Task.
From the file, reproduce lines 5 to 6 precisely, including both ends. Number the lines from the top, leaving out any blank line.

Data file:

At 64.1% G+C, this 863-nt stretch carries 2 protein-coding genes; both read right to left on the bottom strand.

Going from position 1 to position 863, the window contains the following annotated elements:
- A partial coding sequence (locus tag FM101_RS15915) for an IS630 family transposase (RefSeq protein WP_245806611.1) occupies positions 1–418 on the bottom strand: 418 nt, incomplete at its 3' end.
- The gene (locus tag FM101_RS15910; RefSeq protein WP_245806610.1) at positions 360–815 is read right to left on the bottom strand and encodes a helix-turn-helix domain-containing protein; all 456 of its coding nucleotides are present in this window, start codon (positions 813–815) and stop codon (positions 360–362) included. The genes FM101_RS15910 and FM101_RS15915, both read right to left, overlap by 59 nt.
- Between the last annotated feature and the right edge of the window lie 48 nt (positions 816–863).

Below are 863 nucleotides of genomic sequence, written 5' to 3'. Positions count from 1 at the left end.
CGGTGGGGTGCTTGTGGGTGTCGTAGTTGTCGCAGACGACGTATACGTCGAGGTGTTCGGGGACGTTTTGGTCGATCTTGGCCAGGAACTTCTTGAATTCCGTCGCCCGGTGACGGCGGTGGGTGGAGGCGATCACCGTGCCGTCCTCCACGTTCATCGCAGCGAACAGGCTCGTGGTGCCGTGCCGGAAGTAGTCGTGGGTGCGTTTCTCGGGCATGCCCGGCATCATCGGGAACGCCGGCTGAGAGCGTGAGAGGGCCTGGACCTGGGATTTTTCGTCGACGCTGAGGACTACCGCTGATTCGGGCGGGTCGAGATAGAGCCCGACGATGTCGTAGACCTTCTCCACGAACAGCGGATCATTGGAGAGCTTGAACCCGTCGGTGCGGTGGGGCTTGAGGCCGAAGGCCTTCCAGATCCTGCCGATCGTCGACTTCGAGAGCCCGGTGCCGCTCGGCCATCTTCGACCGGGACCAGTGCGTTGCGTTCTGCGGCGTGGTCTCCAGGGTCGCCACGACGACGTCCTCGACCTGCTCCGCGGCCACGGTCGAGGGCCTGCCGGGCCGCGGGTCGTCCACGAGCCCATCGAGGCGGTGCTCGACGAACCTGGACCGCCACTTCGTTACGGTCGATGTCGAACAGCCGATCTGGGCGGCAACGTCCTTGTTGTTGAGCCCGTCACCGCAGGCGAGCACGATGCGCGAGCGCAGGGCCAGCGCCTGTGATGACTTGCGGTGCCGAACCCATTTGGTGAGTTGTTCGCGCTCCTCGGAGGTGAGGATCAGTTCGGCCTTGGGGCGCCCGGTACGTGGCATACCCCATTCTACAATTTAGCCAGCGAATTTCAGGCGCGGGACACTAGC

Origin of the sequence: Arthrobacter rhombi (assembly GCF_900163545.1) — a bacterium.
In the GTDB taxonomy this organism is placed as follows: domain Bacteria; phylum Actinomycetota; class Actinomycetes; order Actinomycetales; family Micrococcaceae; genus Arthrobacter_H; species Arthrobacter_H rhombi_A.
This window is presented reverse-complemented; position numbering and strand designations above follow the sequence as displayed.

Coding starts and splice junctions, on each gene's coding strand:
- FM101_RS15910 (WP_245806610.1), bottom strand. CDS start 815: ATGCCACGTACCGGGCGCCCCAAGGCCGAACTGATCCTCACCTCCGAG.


- Between the last annotated feature and the right edge of the window lie 48 nt (positions 816–863).

Below are 863 nucleotides of genomic sequence, written 5' to 3'. Positions count from 1 at the left end.